U.S. voters give Biden’s Democrats new life — and a credible challenge for Trump
WASHINGTON — Call it a November surprise.
Democrats were basking in a midterm defeat that felt like a big win Wednesday after an electoral all-nighter that remained on track to buck the modern-day U.S. trend of voters punishing the party in the White House.
President Joe Biden was making phone calls and texting congratulations to a number of Democratic winners and still-to-be-declared leaders before an afternoon news conference, a victory lap few would have predicted 24 hours earlier.
“That is our spirit: ordinary folks who accomplished extraordinary things while facing seemingly impossible odds,” said newly re-elected Michigan Gov. Gretchen Whitmer.
“Michigan’s future is bright, and we’re about to step on the accelerator.”
The odds of Democrats emerging from the 2022 midterms in triumph weren’t exactly impossible, but they were certainly long, given Biden’s unpopularity and the winds of economic uncertainty that were filling Republican sails.
Whitmer’s win was one of the few outcomes with a direct impact on Canada: the Democrat and staunch Biden ally has been — and will remain — the driving force behind the effort to shut down Canada’s cross-border Line 5 pipeline.
Whitmer narrowly bested Republican challenger Tudor Dixon, a Donald Trump-endorsed steel industry insider-turned-conservative commentator, who tried to use Canada’s defence of Line 5 against her Democratic rival.
Even Prime Minister Justin Trudeau, “the most radical environmentalist in the entire world,” is opposed to shutting down the pipeline, Dixon said during her debate with Whitmer last month.
But as the end grew nearer — it was still not clear at midday Wednesday how the balance of power on Capitol Hill would shake out — what was obvious to most political experts was that the Republicans had squandered a golden opportunity.
“In recent memory, the Republican performance last night was the most epic example I can think of, of snatching defeat from the jaws of victory,” said Mac McCorkle, a public policy professor at Duke University in Durham, N.C.
“It’s almost inexplicable that the Republicans did not do better, except for maybe one word: Trump.”
Indeed, a number of Trump-endorsed Senate candidates in key battleground states went down to defeat, notably in Pennsylvania, where TV personality Dr. Mehmet Oz conceded defeat to John Fetterman, the state’s hoodie-clad lieutenant governor.
Others prevailed, however, including venture capitalist and “Hillbilly Elegy” author J.D. Vance in Ohio and congressman Ted Budd in North Carolina. In Nevada, Adam Laxalt was nursing a three-point lead over incumbent Sen. Catherine Cortez Masto.
It took until mid-afternoon eastern time Wednesday for Republican Sen. Ron Johnson to be declared the winner in Wisconsin, edging out up-and-comer Mandela Barnes, another state lieutenant governor, by fewer than 30,000 votes.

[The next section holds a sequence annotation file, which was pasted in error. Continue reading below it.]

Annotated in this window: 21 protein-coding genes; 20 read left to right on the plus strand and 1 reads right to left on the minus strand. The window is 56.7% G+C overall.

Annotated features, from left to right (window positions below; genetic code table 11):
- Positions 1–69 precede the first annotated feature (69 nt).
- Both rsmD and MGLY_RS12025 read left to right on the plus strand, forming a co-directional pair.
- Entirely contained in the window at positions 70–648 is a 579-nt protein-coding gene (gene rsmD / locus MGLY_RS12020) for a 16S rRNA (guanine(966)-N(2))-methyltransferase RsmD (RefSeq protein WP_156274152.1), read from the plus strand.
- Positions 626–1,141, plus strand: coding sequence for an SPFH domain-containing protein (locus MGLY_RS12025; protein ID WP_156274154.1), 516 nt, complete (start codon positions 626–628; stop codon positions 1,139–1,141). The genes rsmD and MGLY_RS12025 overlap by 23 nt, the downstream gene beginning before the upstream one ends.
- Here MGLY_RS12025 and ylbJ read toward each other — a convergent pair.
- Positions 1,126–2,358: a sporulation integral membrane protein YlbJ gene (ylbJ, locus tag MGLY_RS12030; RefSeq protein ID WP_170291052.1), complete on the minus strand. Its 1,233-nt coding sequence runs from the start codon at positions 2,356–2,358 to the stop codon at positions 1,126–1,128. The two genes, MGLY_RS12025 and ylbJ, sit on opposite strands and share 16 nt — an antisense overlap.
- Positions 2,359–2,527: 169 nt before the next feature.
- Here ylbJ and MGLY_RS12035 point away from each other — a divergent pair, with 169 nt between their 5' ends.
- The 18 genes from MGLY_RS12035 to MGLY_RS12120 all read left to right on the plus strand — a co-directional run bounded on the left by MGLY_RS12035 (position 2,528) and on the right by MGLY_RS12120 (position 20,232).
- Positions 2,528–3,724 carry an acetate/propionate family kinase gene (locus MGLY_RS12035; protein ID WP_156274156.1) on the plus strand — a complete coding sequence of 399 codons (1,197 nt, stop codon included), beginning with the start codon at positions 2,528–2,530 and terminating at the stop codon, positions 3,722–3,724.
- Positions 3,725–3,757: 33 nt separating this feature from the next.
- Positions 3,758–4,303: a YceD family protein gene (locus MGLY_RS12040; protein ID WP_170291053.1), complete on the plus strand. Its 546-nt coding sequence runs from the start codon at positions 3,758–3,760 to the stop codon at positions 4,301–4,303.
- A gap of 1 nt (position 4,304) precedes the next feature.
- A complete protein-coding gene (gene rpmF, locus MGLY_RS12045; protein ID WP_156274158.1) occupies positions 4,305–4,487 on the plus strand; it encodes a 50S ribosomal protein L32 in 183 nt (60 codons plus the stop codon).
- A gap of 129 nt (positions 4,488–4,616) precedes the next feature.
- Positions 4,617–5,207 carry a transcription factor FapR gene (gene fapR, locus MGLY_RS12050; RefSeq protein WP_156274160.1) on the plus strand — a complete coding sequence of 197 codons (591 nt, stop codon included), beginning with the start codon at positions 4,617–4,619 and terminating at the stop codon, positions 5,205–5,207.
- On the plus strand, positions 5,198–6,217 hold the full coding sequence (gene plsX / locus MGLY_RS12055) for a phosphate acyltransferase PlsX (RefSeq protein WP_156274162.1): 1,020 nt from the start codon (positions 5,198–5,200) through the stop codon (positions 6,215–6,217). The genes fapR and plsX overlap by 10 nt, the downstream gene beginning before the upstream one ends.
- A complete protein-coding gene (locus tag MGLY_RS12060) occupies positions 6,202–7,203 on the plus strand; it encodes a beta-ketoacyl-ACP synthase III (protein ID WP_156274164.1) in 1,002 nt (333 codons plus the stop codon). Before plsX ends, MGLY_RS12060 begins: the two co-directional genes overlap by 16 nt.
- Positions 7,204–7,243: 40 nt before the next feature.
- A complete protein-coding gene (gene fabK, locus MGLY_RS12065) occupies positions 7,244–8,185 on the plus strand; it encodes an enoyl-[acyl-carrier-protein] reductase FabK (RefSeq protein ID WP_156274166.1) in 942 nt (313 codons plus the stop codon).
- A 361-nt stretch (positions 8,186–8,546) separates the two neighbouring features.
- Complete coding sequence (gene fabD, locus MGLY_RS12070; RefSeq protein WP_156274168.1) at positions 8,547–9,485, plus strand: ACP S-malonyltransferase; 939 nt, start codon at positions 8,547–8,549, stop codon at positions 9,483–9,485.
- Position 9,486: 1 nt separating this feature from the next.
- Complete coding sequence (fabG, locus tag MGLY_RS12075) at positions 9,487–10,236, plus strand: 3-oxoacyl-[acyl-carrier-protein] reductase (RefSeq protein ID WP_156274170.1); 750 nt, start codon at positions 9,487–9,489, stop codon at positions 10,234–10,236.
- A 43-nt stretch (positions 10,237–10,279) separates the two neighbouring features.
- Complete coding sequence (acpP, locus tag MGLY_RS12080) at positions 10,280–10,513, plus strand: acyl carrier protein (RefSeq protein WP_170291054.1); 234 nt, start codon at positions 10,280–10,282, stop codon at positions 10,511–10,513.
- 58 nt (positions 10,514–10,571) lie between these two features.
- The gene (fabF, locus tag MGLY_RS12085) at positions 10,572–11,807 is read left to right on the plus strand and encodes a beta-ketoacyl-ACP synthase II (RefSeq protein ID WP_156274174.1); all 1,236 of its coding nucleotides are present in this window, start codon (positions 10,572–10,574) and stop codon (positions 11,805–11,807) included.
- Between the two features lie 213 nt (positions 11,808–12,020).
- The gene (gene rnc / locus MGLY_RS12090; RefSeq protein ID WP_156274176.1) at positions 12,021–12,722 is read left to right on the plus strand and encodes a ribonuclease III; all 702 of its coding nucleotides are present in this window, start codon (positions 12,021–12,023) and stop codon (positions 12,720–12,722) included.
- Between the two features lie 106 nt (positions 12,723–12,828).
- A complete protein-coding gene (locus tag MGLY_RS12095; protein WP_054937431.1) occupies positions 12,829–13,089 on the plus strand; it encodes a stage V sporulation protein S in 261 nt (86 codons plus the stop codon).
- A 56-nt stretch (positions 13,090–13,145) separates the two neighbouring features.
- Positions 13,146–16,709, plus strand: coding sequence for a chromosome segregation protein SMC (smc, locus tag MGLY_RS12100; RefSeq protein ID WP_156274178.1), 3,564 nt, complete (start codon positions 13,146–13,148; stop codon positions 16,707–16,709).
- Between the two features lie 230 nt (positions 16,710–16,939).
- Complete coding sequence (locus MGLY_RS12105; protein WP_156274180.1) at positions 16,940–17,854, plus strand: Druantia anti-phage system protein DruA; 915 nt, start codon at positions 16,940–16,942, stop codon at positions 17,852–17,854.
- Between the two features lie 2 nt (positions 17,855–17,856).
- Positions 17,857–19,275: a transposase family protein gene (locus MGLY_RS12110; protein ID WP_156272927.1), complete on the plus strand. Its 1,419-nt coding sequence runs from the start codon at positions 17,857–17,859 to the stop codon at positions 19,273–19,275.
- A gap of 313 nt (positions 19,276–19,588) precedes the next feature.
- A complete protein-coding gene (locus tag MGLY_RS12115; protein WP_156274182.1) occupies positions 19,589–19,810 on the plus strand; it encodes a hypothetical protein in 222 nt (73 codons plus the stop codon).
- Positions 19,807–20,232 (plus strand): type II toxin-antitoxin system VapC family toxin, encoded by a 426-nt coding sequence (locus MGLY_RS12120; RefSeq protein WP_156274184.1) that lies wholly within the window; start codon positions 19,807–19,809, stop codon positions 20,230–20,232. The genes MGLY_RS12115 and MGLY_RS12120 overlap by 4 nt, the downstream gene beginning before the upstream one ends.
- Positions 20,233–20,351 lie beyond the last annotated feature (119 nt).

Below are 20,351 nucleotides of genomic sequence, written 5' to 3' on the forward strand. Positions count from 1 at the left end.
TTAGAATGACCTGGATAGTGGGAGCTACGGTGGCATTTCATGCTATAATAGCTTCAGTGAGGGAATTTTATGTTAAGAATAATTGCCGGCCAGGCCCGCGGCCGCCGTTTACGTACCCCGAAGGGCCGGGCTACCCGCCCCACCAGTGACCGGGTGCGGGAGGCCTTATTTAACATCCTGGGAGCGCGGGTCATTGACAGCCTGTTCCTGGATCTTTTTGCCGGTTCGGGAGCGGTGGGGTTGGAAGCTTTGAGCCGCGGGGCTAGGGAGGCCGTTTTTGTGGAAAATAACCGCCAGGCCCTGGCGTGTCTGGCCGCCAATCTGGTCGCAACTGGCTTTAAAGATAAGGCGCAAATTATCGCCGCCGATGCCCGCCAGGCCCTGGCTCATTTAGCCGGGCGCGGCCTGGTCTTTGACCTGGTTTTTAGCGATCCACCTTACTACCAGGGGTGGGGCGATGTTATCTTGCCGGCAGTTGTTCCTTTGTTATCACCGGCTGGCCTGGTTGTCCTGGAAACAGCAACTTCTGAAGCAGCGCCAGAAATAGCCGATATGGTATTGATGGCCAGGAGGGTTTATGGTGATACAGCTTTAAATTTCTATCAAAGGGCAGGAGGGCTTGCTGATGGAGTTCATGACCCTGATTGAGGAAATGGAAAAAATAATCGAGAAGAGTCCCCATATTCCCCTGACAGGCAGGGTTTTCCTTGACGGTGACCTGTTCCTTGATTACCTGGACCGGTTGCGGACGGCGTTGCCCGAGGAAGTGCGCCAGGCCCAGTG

That left the GOP just two seats away from wresting control of the Senate from the Democrats, with only Nevada, Arizona and Georgia still to be settled.
In the latter case, it will be a while.
Controversial former NFL star Herschel Walker, a close friend of Trump’s, is narrowly trailing incumbent Sen. Raphael Warnock. But the leader failed to reach the 50 per cent vote threshold, sending the pair to a Dec. 6 run-off.
But perhaps the worst news of all for Trump was in his beloved state of Florida, where Gov. Ron DeSantis romped to a 20-point win over Democratic rival Charlie Crist — a substantial platform from which to launch a bid for the Republican nomination in 2024.
Exit polls suggested that as many as three in 10 voters cast their ballots in House races “as an expression of opposition to Donald Trump,” said Asher Hildebrand, one of McCorkle’s colleagues at Duke’s Sanford School of Public Policy.
“That, combined with Ron DeSantis’s very strong showing in the Florida governor’s race, is probably going to increase pressure among Republican elites to find another standard-bearer in 2024.”
Florida was just one of 506 gubernatorial, House and Senate races that came to fruition Tuesday in a midterm showdown that pollsters and pundits had expected to be a bruising indictment of Biden’s administration.
Hildebrand acknowledged being one of the pundits who initially questioned the Democratic strategy of pivoting late in the race to portray many of the Republican candidates as election deniers who would pose a threat to American democracy.
In the end, it’s a strategy that appears to have paid off, he said.
“President Biden’s decision to campaign on the issue, which was very much criticized by me at the time, was actually smart politics,” Hildebrand said. “Generic appeals to the importance of democracy, and the importance of protecting it, were effective with voters.”
Not all of them went down to defeat, however.
In Arizona, former news anchor Kari Lake, who has leaned heavily into Trump’s brand of scorched-earth, media-bashing politics, seized on reports of faulty voting machines to resurrect the spectre of imagined electoral fraud.
Election officials in the state insisted that the technical problems, which affected about 20 per cent of the machines in populous Maricopa County, merely delayed the counting process and did not prevent anyone from casting a ballot.
But that didn’t stop Lake from spoiling for a fight.
“When we win, first line of action is to restore honesty to Arizona elections,” Lake told supporters as she trailed Democrat Katie Hobbs, the state’s top election official, by a margin of 12 percentage points with half of the polls reporting.
“When we win — and I think it will be within hours — we will declare victory and we will get to work turning this around — no more incompetency and no more corruption in Arizona elections.”
Since then, Lake has indeed closed the gap with Hobbs, pulling to within less than 12,000 votes with two-thirds of polls reporting, a margin of less than a single percentage point.